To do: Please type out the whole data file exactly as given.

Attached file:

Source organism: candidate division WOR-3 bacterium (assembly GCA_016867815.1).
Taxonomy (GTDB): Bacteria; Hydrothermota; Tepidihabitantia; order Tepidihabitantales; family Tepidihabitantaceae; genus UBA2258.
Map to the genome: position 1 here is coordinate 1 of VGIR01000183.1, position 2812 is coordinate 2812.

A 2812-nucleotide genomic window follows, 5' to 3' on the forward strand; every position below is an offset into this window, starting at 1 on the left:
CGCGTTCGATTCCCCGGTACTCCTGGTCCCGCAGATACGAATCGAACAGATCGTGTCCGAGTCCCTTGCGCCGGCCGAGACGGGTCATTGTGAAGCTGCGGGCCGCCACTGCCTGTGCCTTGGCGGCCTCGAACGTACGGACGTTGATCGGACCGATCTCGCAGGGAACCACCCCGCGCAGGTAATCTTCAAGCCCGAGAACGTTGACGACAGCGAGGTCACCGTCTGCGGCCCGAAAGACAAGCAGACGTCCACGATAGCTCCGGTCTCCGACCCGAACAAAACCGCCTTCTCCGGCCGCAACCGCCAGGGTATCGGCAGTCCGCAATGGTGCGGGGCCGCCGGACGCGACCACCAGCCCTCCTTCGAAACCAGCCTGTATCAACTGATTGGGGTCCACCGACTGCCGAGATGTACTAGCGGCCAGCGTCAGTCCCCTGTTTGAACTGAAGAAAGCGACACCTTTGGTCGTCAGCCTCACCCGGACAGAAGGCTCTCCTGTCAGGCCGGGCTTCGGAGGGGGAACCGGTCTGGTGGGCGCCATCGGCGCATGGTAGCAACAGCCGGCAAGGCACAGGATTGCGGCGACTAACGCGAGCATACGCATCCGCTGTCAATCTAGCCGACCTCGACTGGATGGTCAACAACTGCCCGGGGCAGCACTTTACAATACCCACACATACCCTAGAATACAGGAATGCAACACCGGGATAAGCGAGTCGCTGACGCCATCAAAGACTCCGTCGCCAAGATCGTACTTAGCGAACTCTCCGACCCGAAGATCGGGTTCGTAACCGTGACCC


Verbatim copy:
Source organism: candidate division WOR-3 bacterium (assembly GCA_016867815.1).
Taxonomy (GTDB): Bacteria; Hydrothermota; Tepidihabitantia; order Tepidihabitantales; family Tepidihabitantaceae; genus UBA2258.
Map to the genome: position 1 here is coordinate 1 of VGIR01000183.1, position 2812 is coordinate 2812.

A 2812-nucleotide genomic window follows, 5' to 3' on the forward strand; every position below is an offset into this window, starting at 1 on the left:
CGCGTTCGATTCCCCGGTACTCCTGGTCCCGCAGATACGAATCGAACAGATCGTGTCCGAGTCCCTTGCGCCGGCCGAGACGGGTCATTGTGAAGCTGCGGGCCGCCACTGCCTGTGCCTTGGCGGCCTCGAACGTACGGACGTTGATCGGACCGATCTCGCAGGGAACCACCCCGCGCAGGTAATCTTCAAGCCCGAGAACGTTGACGACAGCGAGGTCACCGTCTGCGGCCCGAAAGACAAGCAGACGTCCACGATAGCTCCGGTCTCCGACCCGAACAAAACCGCCTTCTCCGGCCGCAACCGCCAGGGTATCGGCAGTCCGCAATGGTGCGGGGCCGCCGGACGCGACCACCAGCCCTCCTTCGAAACCAGCCTGTATCAACTGATTGGGGTCCACCGACTGCCGAGATGTACTAGCGGCCAGCGTCAGTCCCCTGTTTGAACTGAAGAAAGCGACACCTTTGGTCGTCAGCCTCACCCGGACAGAAGGCTCTCCTGTCAGGCCGGGCTTCGGAGGGGGAACCGGTCTGGTGGGCGCCATCGGCGCATGGTAGCAACAGCCGGCAAGGCACAGGATTGCGGCGACTAACGCGAGCATACGCATCCGCTGTCAATCTAGCCGACCTCGACTGGATGGTCAACAACTGCCCGGGGCAGCACTTTACAATACCCACACATACCCTAGAATACAGGAATGCAACACCGGGATAAGCGAGTCGCTGACGCCATCAAAGACTCCGTCGCCAAGATCGTACTTAGCGAACTCTCCGACCCGAAGATCGGGTTCGTAACCGTGACCC